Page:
Scholarship award after trying therapy to suit Maori women

Miriama Ketu-McKenzie
Miriama Ketu-McKenzie
A hunch Maori women could benefit from a non-Western therapy prompted a Dunedin psychologist to embark on an unusual study.

Dunedin Hospital psychologist Miriama Ketu-McKenzie has been awarded a New Zealand Psychological Society scholarship for her research into the effects of mindfulness on the stress hormone cortisol.

The eight women in the study had had a stressful childhood with adverse experiences.

In a couple of weeks, they will start a mindfulness programme with Dunedin practitioner Kovido Maddick. Their cortisol levels would be checked before, during, and after the eight-week programme.

It includes meditation and yoga, in addition to group activities, as well as individual practice.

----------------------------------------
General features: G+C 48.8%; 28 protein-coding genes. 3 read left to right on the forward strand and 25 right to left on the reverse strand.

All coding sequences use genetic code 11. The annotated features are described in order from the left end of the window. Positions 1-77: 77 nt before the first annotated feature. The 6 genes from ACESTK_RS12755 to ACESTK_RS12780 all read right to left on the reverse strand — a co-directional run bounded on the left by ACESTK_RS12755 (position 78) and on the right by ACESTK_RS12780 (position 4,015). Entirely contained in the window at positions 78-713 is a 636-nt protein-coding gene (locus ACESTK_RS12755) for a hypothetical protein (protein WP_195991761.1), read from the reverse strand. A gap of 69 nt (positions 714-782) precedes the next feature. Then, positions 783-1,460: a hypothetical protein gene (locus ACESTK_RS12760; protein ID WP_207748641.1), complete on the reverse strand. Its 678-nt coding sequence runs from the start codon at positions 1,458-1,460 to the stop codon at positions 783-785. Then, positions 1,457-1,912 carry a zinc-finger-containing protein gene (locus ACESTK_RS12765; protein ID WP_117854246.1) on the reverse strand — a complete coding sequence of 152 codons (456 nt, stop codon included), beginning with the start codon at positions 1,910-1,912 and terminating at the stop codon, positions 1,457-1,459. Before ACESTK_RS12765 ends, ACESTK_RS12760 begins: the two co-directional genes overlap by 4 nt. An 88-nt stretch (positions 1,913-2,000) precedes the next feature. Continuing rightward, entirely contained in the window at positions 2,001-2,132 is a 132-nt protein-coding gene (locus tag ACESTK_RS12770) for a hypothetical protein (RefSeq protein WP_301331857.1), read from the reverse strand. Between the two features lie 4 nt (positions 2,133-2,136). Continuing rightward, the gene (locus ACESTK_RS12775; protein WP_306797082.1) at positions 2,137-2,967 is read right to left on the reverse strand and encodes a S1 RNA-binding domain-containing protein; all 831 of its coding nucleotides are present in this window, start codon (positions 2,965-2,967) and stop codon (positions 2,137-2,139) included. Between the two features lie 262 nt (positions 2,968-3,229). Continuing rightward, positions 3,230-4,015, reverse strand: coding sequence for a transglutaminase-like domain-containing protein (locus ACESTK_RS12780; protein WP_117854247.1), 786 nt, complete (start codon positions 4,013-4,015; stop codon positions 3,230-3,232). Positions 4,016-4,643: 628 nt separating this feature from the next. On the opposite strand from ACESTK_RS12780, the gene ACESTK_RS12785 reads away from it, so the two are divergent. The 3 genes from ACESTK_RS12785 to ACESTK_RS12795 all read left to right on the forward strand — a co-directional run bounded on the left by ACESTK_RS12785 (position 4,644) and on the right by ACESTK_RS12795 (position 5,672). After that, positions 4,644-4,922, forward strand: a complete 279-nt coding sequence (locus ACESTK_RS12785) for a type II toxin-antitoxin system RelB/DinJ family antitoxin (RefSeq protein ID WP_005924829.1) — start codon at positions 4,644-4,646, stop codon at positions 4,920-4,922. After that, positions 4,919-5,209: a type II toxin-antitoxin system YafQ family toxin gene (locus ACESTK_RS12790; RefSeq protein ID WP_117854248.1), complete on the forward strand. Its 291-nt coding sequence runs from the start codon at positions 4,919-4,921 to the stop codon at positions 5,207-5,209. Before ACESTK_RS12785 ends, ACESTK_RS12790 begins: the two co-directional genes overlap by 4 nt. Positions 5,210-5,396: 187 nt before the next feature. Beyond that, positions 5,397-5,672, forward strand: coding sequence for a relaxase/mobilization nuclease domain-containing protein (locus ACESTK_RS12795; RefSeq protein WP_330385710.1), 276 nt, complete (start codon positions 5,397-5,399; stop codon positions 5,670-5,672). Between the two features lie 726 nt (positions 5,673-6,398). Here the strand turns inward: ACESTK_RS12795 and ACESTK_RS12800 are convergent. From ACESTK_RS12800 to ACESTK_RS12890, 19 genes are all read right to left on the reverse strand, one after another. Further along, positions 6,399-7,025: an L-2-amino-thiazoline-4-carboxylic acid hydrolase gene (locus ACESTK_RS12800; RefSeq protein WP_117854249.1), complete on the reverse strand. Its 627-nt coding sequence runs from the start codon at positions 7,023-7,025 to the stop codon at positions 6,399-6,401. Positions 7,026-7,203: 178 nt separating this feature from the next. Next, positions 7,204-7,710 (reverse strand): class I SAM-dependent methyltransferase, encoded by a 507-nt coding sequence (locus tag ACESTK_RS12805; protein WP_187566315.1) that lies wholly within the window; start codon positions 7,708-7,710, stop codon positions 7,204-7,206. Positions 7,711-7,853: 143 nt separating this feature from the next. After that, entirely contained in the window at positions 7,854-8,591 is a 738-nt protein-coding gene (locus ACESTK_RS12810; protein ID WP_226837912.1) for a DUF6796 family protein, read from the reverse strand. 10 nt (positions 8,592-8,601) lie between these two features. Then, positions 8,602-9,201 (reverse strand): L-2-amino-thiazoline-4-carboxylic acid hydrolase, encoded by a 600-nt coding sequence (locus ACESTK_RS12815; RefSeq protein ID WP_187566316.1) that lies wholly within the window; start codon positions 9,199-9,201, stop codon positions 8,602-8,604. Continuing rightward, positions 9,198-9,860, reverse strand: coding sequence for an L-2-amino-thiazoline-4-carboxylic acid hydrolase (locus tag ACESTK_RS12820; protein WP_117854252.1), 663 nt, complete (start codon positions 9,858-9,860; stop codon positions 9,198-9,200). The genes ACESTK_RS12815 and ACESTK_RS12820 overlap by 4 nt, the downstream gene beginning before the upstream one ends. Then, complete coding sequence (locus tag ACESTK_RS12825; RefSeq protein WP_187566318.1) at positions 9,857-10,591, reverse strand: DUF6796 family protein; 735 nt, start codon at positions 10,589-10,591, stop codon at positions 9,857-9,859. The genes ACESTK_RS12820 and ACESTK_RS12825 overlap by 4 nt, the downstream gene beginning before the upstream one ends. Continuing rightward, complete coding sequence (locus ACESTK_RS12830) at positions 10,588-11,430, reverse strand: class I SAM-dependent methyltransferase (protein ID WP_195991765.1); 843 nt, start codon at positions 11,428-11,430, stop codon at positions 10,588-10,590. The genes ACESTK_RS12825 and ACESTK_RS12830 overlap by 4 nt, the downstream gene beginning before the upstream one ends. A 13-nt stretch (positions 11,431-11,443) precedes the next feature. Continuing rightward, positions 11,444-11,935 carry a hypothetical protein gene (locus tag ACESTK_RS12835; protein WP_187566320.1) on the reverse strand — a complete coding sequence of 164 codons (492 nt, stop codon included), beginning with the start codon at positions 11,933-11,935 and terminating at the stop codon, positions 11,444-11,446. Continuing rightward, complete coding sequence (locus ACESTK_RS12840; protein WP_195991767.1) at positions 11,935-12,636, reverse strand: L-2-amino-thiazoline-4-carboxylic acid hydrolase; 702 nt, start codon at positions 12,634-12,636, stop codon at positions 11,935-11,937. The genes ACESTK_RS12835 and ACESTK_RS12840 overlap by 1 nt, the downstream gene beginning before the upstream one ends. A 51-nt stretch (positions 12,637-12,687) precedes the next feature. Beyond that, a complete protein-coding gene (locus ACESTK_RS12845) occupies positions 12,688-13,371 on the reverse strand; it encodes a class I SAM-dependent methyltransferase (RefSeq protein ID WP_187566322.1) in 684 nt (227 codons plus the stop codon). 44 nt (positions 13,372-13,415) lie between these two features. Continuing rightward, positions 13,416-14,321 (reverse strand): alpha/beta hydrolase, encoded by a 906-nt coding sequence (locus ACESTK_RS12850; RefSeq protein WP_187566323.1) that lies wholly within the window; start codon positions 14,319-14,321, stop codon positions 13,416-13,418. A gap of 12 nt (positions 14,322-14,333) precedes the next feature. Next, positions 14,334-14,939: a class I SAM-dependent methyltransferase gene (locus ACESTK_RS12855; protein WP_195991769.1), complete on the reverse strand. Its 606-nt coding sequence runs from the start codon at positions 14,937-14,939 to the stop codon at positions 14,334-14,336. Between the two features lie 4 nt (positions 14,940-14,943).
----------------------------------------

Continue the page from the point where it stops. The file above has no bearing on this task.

Mrs Ketu-McKenzie said she believed mindfulness was more in keeping with the Maori world view than the likes of cognitive behavioural therapy.

"Mindfulness may be more attractive to Maori," Mrs Ketu-McKenzie said.

Maori lived in a more communal way with emphasis on relationships, she said.

Mrs Ketu-McKenzie, who moved to Dunedin from Tauranga a year ago, said recruiting enough women for the study was not easy. She believed Maori were likely to be under-counted as a demographic in the South.

Add a Comment



Our journalists are your neighbours

We are the South's eyes and ears in crucial council meetings, at court hearings, on the sidelines of sporting events and on the frontline of breaking news.

As our region faces uncharted waters in the wake of a global pandemic, Otago Daily Times continues to bring you local stories that matter.

We employ local journalists and photographers to tell your stories, as other outlets cut local coverage in favour of stories told out of Auckland, Wellington and Christchurch.

You can help us continue to bring you local news you can trust by becoming a supporter.

Become a Supporter